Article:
9 January 2017
Charities merge to radically improve life chances of blind and partially sighted children and young people.
- The Royal London Society for Blind People and Royal Society for Blind Children have merged as of 1 January 2017.
- The merger will allow the charity to fulfil its mission that “no child should grow up to be poor or lonely just because they are blind.”
Two of the UK’s oldest sight loss charities have merged to become the Royal Society for Blind Children (RSBC). With effect from 1 January 2017, the full merger represents a landmark moment for the sector. It allows the charity to forge ahead with its plans to grow its services on a national scale and fulfil its mission that “no child should grow up to be poor or lonely just because they are blind.”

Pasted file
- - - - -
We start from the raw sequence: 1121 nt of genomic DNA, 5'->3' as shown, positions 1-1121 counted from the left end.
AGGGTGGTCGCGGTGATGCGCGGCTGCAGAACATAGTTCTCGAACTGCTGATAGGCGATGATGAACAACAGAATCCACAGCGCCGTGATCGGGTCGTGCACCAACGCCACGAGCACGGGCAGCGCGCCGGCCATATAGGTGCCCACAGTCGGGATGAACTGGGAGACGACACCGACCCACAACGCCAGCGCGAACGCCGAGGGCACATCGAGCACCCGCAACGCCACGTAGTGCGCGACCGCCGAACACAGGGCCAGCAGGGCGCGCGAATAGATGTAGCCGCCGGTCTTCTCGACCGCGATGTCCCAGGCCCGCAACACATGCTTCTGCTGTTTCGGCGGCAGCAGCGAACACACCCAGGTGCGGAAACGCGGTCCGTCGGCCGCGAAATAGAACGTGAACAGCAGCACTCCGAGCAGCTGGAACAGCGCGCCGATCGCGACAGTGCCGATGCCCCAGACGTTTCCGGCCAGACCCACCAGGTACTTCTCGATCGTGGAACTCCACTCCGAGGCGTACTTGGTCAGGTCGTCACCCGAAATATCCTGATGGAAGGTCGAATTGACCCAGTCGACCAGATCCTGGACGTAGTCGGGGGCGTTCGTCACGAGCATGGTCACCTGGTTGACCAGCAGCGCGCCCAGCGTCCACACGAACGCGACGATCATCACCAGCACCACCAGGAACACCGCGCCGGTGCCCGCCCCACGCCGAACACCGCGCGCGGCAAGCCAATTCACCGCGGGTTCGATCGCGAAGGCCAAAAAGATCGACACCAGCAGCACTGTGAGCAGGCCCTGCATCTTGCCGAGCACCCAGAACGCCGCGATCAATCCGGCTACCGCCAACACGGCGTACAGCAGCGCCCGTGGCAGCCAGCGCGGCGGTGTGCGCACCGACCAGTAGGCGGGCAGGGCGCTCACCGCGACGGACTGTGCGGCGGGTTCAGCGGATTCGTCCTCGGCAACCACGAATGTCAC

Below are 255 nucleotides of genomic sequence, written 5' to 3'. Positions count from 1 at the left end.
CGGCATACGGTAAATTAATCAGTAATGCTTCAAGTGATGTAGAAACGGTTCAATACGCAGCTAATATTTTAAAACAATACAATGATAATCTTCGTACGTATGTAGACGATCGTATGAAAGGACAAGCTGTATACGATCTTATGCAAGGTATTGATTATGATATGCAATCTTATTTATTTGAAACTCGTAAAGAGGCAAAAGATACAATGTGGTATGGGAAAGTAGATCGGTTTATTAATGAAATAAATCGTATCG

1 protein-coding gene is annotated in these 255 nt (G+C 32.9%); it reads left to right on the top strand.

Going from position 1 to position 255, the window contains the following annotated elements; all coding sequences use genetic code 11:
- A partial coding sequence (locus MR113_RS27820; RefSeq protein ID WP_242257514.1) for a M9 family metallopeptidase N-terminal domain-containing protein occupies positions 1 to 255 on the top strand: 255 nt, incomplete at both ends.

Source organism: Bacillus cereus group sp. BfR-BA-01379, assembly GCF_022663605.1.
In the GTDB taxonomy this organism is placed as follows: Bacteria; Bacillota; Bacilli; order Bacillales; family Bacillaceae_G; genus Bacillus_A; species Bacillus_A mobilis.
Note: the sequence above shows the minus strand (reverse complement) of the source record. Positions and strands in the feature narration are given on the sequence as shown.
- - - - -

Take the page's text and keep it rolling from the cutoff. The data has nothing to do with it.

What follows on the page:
There are an estimated 22,000 blind and partially sighted children and young people in England and Wales. Ninety per cent of those diagnosed with sight loss in youth won’t work for more than six months of their lives and an estimated 70 per cent are living on the poverty line.
After forming an alliance in 2014, the Royal London Society for Blind People (RLSB) and RSBC will now conduct all its operations under the same name, making clear its position in the sector as a charity focused on childhood sight loss and its negative impact on life chances.
For the full story please go to: Royal London Society for Blind People (RLSB) and RSBC Merge